As people get older, they tend to use the healthcare system more. Increasing use means increasing costs and this puts more pressure on individuals and governments to shoulder the burden.
In recent years, government budgets have faced increased pressure from a great number of sources and so politicians and policy makers are beginning to take an increasing interest in just what healthcare systems are delivering for the money invested in them.
A potentially good way to invest in this trend is through customer facing healthcare companies like US pharmacy chain
CVS. CVS’s Minute Clinics provide convenient walk-in healthcare services that are staffed by nurses trained to diagnose and prescribe medicine for the most common illnesses. This takes pressure off local clinics and hospitals by reducing patient numbers and is also a benefit to patients, making basic medical care easily available.
Looking particularly at the world’s largest healthcare market – the US – we see a country that has the highest healthcare expenditure of any other nation; in 2014 the US spent over 17 per cent of its gross domestic product on healthcare, equating to $10,000 per person.
 This doesn’t compare favourably with the results achieved in Europe, for example, where we see similar life expectancy rates but achieved at a fraction of the cost.
For this reason we think there will be increasing pressure on drugs that do not add significant benefit for their cost, while companies developing and producing drugs that provide unique and very real life saving treatments will do well.
Alexion provides treatments for rare and ultra-rare diseases. When only a small proportion of the population suffer from a disease and can die in a matter of months without treatment, we expect the providers of such treatments to continue to be rewarded.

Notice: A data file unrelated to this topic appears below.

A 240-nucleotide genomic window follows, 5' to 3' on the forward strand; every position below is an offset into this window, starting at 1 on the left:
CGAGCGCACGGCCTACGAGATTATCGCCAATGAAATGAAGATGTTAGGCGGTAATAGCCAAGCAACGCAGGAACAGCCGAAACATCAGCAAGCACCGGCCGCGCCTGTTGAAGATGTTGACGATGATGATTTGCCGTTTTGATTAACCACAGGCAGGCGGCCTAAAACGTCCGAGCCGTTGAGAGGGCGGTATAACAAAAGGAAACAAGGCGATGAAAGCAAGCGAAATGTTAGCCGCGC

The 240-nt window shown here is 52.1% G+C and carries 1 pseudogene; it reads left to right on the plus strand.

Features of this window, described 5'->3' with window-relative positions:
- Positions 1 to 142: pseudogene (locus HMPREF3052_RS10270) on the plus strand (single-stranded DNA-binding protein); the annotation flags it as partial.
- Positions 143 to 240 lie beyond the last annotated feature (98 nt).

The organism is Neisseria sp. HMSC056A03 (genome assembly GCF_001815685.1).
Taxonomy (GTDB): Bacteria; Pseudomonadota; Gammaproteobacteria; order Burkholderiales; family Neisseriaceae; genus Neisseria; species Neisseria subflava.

One factor influencing how the healthcare industry has developed to date is a tendency for the system to pay for treatments rather than results. As pressure increases to utilise healthcare spend more effectively, we see a future that rewards companies that help rather than hinder this objective.
GlaxoSmithKline, the company has made an early and significant move to incentivise its staff on their technical knowledge and thus the quality of service they can provide healthcare professionals, rather than being rewarded purely for selling as many drugs as possible.
It is important to realise that the healthcare system is not an island. Each of us must begin to take greater responsibility for our health. The best way to reduce the burden on healthcare systems is to not get sick to start with. A significant amount of late stage disease can be traced back to poor lifestyle and eating habits throughout our lives.
One of the most effective ways to improve public health is through diet. Improving the food we eat in terms of reducing calories, salt, sugar and fat content can help to prevent chronic illness related to obesity and malnutrition such as heart disease and diabetes. Our thematic work into obesity and food manufacturing highlighted the work of ingredients and flavour technology companies. A leader within this group of companies is Irish based firm
Kerry, whose taste and nutrition division enables food manufacturers to improve the health profile and nutritional content of food whilst retaining an appealing flavour and texture.
Of course, despite our best efforts to look after ourselves, genetics may mean that we as individuals are more prone to certain diseases. An exciting step in understanding this is the progress being made in DNA sequencing, which is advancing rapidly and suggesting greater and greater possibilities for patients and investors.
With less than 0.01 per cent of the global population sequenced to date (just 228,000 of a potential 7.4 billion), we think that there remains considerable future growth potential for manufacturers of DNA sequencers and related products. Industry leader
Illumina and its main rival Thermo Fisher – which we hold within our Sustainable Future fund range – are both well positioned to take advantage of this.
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 Source: Berenberg 1st March 2016